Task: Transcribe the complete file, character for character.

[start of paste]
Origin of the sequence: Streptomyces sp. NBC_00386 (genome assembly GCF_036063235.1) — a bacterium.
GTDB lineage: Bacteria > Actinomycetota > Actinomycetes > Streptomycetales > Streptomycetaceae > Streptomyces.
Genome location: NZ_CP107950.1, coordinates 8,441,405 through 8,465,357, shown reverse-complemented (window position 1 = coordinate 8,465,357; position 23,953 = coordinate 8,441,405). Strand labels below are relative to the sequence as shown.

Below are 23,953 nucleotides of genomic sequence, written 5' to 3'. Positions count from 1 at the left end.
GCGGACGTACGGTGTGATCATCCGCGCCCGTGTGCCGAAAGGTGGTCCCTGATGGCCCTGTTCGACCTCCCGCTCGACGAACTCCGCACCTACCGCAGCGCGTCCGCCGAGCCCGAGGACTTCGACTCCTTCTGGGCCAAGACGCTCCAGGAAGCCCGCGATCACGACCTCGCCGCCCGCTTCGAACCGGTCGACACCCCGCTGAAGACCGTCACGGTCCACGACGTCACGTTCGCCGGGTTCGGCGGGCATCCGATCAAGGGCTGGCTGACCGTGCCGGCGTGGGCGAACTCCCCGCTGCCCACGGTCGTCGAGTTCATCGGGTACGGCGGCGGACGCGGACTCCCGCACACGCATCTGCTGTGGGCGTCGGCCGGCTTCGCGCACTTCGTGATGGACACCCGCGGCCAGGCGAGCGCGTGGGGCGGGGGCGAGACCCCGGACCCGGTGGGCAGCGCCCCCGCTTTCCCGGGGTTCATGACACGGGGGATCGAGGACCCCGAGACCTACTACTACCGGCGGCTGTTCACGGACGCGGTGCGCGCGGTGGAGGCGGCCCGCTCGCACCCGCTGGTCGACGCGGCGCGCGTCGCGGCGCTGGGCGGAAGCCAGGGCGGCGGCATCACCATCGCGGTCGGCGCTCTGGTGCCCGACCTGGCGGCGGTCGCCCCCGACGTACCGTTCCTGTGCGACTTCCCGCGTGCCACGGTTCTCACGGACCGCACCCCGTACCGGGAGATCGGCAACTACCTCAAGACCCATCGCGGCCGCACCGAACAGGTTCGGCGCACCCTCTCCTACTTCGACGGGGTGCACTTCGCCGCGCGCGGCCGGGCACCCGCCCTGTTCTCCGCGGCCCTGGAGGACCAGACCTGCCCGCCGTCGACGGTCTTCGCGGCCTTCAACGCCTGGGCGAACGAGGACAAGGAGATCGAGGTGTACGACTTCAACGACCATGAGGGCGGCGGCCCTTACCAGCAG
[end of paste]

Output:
Origin of the sequence: Streptomyces sp. NBC_00386 (genome assembly GCF_036063235.1) — a bacterium.
GTDB lineage: Bacteria > Actinomycetota > Actinomycetes > Streptomycetales > Streptomycetaceae > Streptomyces.
Genome location: NZ_CP107950.1, coordinates 8,441,405 through 8,465,357, shown reverse-complemented (window position 1 = coordinate 8,465,357; position 23,953 = coordinate 8,441,405). Strand labels below are relative to the sequence as shown.

Below are 23,953 nucleotides of genomic sequence, written 5' to 3'. Positions count from 1 at the left end.
GCGGACGTACGGTGTGATCATCCGCGCCCGTGTGCCGAAAGGTGGTCCCTGATGGCCCTGTTCGACCTCCCGCTCGACGAACTCCGCACCTACCGCAGCGCGTCCGCCGAGCCCGAGGACTTCGACTCCTTCTGGGCCAAGACGCTCCAGGAAGCCCGCGATCACGACCTCGCCGCCCGCTTCGAACCGGTCGACACCCCGCTGAAGACCGTCACGGTCCACGACGTCACGTTCGCCGGGTTCGGCGGGCATCCGATCAAGGGCTGGCTGACCGTGCCGGCGTGGGCGAACTCCCCGCTGCCCACGGTCGTCGAGTTCATCGGGTACGGCGGCGGACGCGGACTCCCGCACACGCATCTGCTGTGGGCGTCGGCCGGCTTCGCGCACTTCGTGATGGACACCCGCGGCCAGGCGAGCGCGTGGGGCGGGGGCGAGACCCCGGACCCGGTGGGCAGCGCCCCCGCTTTCCCGGGGTTCATGACACGGGGGATCGAGGACCCCGAGACCTACTACTACCGGCGGCTGTTCACGGACGCGGTGCGCGCGGTGGAGGCGGCCCGCTCGCACCCGCTGGTCGACGCGGCGCGCGTCGCGGCGCTGGGCGGAAGCCAGGGCGGCGGCATCACCATCGCGGTCGGCGCTCTGGTGCCCGACCTGGCGGCGGTCGCCCCCGACGTACCGTTCCTGTGCGACTTCCCGCGTGCCACGGTTCTCACGGACCGCACCCCGTACCGGGAGATCGGCAACTACCTCAAGACCCATCGCGGCCGCACCGAACAGGTTCGGCGCACCCTCTCCTACTTCGACGGGGTGCACTTCGCCGCGCGCGGCCGGGCACCCGCCCTGTTCTCCGCGGCCCTGGAGGACCAGACCTGCCCGCCGTCGACGGTCTTCGCGGCCTTCAACGCCTGGGCGAACGAGGACAAGGAGATCGAGGTGTACGACTTCAACGACCATGAGGGCGGCGGCCCTTACCAGCAG